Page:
Plaintiff claims that this conduct violated the Department of Correctional Services ("DOCS")*fn2 policy, as written by the Director of Dental Services, requiring that inmates receive dental care that meets "the same standards of quality" provided to individuals who are not incarcerated. See id. at ¶ 11.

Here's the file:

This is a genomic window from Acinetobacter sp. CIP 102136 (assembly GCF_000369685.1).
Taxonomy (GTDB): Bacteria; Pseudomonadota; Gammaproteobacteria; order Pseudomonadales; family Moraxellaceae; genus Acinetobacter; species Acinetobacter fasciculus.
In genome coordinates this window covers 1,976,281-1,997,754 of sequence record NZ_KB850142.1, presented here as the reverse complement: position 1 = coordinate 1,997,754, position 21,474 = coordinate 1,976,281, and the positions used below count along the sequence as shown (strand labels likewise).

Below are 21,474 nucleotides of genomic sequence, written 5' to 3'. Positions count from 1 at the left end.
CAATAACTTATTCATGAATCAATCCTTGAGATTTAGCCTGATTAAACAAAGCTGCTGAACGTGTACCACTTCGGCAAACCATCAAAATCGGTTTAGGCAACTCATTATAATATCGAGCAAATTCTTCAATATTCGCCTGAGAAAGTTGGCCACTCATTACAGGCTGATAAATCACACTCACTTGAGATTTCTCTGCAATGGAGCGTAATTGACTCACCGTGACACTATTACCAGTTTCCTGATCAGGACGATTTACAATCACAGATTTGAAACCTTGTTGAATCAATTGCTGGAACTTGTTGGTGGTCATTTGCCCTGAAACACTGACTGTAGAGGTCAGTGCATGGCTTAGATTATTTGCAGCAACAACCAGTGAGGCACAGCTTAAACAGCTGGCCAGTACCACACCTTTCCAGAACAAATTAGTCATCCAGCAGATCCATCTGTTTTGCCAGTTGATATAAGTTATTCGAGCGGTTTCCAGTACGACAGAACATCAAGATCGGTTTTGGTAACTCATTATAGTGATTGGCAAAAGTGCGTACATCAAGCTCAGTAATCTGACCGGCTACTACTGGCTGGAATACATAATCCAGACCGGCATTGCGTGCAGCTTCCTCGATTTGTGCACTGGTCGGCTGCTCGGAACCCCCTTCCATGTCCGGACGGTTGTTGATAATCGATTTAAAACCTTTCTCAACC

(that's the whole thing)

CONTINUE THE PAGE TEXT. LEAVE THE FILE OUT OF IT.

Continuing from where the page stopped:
Almost a year later, on January 12, 2009, Plaintiff went to the dentist "on an emergency." See id. at ¶ 12. Plaintiff claims that Defendant McGraw filled a tooth in the "front of Plaintiff's mouth." See id. Plaintiff alleges that, two-days later, on January 14, 2009, he had to return to the dentist to have the same tooth extracted. Plaintiff alleges that Defendant Slosarska, who had taken over Plaintiff's dental care from Defendant McGraw, extracted the tooth, and Plaintiff blames Defendant McGraw for allowing the tooth to decay in violation of "Dental Policy Standards."*fn3 See id. at ¶ 14. Also, on January 14, 2009, Plaintiff claims that Defendant Slosarska told him that he had three more cavities, and that he could not have "the plate" that he needed for the missing teeth until these three cavities were filled. See id. at ¶ 15.